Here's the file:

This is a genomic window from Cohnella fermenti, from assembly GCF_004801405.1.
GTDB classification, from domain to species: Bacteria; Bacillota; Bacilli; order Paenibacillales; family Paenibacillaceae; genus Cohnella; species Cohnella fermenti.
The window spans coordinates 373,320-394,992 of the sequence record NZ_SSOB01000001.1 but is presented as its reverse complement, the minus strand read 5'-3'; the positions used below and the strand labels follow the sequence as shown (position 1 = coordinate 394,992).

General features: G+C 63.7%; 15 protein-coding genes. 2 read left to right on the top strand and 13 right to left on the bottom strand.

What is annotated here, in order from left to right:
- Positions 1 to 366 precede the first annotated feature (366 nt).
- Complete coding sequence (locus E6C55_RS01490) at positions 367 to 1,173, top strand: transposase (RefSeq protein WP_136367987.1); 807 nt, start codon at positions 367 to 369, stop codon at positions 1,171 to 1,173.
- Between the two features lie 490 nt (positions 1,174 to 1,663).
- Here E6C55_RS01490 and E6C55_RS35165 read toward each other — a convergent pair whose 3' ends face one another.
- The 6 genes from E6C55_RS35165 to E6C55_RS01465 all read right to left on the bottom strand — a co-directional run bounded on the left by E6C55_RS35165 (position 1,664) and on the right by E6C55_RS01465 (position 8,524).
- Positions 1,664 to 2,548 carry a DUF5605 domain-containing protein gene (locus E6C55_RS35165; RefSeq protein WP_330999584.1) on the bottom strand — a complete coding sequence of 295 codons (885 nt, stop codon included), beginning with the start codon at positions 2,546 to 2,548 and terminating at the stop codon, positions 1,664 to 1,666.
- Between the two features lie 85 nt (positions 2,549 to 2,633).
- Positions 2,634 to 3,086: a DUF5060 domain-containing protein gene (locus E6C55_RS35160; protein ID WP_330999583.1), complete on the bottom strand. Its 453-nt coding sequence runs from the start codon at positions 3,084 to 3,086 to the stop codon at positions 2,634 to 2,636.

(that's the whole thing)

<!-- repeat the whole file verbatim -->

This is a genomic window from Cohnella fermenti, from assembly GCF_004801405.1.
GTDB classification, from domain to species: Bacteria; Bacillota; Bacilli; order Paenibacillales; family Paenibacillaceae; genus Cohnella; species Cohnella fermenti.
The window spans coordinates 373,320-394,992 of the sequence record NZ_SSOB01000001.1 but is presented as its reverse complement, the minus strand read 5'-3'; the positions used below and the strand labels follow the sequence as shown (position 1 = coordinate 394,992).

General features: G+C 63.7%; 15 protein-coding genes. 2 read left to right on the top strand and 13 right to left on the bottom strand.

What is annotated here, in order from left to right:
- Positions 1 to 366 precede the first annotated feature (366 nt).
- Complete coding sequence (locus E6C55_RS01490) at positions 367 to 1,173, top strand: transposase (RefSeq protein WP_136367987.1); 807 nt, start codon at positions 367 to 369, stop codon at positions 1,171 to 1,173.
- Between the two features lie 490 nt (positions 1,174 to 1,663).
- Here E6C55_RS01490 and E6C55_RS35165 read toward each other — a convergent pair whose 3' ends face one another.
- The 6 genes from E6C55_RS35165 to E6C55_RS01465 all read right to left on the bottom strand — a co-directional run bounded on the left by E6C55_RS35165 (position 1,664) and on the right by E6C55_RS01465 (position 8,524).
- Positions 1,664 to 2,548 carry a DUF5605 domain-containing protein gene (locus E6C55_RS35165; RefSeq protein WP_330999584.1) on the bottom strand — a complete coding sequence of 295 codons (885 nt, stop codon included), beginning with the start codon at positions 2,546 to 2,548 and terminating at the stop codon, positions 1,664 to 1,666.
- Between the two features lie 85 nt (positions 2,549 to 2,633).
- Positions 2,634 to 3,086: a DUF5060 domain-containing protein gene (locus E6C55_RS35160; protein ID WP_330999583.1), complete on the bottom strand. Its 453-nt coding sequence runs from the start codon at positions 3,084 to 3,086 to the stop codon at positions 2,634 to 2,636.